(The following is excerpted from Best Business Practices for Photographers, Second Edition, by Black Star photographer John Harrington.)
A lot goes into that first call. Not the call you make, but the call you earn. Before your phone rang, lots of things had to happen: The client had to decide they needed a photographer, and where there’s an ad agency, PR firm, or design firm involved, they had to convince their client they needed photography. Then, they had to decide on candidates for the assignment. And that’s where you come in.
There are five Zen-like stages that your clients go through during the entire process:
Let’s look at those closer.
A prospective client is anticipating that you can deliver, based upon your marketing materials—portfolio, Web site, business card, presentation in person, phone skills, and the appearance of your contract. Based upon this, they book you.
Depending upon how you did in the anticipation phase, the degree of trepidation can vary. Were you a Yellow Pages or search engine find or a referral from a trusted source, or had they used you in the past? Even so, there is a period where the client is worried about the quality of the end result, even when you are a repeat vendor for them.
During the shoot and afterwards, they look through your results, contemplating the circumstances that went into the shoot and thus, the results. Was it a rainy day when the shoot called for blue skies, but you had to shoot anyway? Was the model late? Were the VIPs
that were the cornerstone of the event absent, and so the client-handshaking with a VIP is missing from the event images? Or, did everything go smoothly, and the client has the highest of expectations after the fact relative to their expectations beforehand?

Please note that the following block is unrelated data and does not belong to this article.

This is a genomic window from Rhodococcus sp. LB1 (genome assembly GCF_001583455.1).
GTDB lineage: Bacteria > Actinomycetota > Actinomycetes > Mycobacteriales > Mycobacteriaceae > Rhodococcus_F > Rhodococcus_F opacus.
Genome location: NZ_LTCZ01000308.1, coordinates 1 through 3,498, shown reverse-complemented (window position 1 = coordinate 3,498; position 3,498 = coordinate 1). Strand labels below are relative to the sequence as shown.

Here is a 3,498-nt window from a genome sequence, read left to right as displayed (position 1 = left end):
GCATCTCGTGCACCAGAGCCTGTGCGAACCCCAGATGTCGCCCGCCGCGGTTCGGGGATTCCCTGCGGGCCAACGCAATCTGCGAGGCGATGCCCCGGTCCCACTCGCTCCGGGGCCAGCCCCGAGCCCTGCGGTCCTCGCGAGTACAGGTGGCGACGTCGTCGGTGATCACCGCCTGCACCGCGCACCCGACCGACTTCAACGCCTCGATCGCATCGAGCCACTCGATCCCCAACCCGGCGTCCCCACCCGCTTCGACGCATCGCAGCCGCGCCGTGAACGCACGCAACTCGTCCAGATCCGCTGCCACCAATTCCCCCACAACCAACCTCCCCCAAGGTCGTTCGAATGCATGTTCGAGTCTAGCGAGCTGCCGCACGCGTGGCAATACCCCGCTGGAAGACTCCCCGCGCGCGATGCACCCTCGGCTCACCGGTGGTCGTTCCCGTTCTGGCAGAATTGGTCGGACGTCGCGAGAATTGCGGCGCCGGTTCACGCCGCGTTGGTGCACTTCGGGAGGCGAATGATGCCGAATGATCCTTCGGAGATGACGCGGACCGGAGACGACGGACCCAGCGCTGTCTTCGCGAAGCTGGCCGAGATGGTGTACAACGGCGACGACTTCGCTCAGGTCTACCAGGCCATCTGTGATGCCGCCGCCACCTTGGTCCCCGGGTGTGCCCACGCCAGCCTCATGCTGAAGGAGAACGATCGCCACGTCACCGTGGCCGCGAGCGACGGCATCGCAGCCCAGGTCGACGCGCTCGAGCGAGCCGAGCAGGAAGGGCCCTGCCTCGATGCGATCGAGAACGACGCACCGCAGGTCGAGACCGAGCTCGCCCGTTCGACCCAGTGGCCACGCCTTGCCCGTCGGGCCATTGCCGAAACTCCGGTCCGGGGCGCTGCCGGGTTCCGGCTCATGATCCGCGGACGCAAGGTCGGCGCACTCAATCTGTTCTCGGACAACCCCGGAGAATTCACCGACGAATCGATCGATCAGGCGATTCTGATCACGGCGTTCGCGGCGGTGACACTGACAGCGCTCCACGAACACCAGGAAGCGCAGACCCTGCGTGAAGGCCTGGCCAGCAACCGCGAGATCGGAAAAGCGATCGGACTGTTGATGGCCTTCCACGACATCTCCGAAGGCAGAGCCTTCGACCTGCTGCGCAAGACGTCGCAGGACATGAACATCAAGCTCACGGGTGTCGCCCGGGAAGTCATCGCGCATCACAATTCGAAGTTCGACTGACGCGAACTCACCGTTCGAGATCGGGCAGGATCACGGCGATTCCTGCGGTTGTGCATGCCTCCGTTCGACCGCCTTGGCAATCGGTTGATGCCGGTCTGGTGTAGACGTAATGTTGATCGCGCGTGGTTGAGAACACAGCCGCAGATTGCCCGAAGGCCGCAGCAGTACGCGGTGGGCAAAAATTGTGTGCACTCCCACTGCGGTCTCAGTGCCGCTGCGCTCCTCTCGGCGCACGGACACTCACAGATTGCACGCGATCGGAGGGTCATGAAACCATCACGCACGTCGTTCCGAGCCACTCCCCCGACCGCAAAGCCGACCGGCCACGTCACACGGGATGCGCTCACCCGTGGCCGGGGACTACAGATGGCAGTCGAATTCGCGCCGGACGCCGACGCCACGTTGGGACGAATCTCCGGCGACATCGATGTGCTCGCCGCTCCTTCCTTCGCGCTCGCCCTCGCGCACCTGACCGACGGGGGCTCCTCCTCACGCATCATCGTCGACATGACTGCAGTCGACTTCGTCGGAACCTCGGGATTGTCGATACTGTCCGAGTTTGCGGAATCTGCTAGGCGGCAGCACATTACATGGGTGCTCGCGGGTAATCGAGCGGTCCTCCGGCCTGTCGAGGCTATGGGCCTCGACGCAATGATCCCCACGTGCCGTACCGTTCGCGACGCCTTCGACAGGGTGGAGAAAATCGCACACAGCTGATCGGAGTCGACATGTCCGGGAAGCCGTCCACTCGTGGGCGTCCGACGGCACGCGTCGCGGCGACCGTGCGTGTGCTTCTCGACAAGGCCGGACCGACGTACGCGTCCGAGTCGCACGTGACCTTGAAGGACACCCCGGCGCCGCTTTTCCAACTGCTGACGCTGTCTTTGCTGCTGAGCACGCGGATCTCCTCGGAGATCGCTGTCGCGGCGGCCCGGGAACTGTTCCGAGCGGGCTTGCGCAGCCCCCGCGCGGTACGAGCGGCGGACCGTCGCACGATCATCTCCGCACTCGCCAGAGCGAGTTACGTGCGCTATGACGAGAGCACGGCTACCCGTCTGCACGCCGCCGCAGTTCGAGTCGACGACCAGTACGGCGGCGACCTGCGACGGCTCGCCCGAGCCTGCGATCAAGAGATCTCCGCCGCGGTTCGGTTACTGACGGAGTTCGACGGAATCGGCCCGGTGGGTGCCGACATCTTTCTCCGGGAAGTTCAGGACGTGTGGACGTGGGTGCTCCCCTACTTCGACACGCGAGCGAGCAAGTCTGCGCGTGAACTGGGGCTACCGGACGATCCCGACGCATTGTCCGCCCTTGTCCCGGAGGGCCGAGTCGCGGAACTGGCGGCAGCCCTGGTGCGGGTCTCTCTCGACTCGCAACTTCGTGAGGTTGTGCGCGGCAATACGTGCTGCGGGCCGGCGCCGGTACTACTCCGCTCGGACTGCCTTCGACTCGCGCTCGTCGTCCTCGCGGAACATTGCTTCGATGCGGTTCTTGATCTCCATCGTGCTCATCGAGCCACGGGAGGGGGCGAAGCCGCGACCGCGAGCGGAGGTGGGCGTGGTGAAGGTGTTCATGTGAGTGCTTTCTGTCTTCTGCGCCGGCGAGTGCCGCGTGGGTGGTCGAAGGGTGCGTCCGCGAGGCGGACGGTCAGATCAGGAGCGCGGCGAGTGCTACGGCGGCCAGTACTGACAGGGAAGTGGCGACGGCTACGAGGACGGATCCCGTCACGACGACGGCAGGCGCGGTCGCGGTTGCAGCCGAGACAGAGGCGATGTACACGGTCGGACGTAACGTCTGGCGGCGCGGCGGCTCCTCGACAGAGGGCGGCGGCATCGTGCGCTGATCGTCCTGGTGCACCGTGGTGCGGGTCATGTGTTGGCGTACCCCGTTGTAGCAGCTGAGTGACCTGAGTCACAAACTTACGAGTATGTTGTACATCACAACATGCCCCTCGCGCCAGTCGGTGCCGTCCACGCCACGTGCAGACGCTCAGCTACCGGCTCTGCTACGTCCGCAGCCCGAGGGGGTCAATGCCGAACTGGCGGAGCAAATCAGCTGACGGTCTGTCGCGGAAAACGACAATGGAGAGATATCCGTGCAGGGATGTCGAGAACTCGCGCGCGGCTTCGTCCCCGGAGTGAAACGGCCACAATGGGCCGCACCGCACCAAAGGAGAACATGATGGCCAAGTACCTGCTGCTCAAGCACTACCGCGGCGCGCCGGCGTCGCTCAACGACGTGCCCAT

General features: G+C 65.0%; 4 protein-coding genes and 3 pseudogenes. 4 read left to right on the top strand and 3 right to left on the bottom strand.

Did you deliver as promised? Are they satisfied with the results? Is their client satisfied with the results? Did what you do meet—or better yet, exceed—expectations? You should always strive for a “That photographer sure exceeded my expectations” response. You need to win over even the most critical of clients, so they may become your staunchest advocates.
Would they hire you again? Would they casually recommend you to a colleague? Would they enthusiastically recommend you to a colleague? Or, in the best of scenarios, without provocation, would they go onto their listserv and shout your name from the treetops: “Boy, I just finished this shoot with John Harrington, and if you ever need a photographer, he should be on the top of your list of people to call!” Wouldn’t it be great to have an evangelist like that? They do exist. Have you experienced it yet?
Take a piece of paper, print out those five words, and place them in a prominent place near your desk. By understanding the phases of a client experience, you can ensure that you are firing on all cylinders and meeting and exceeding expectations in each phase.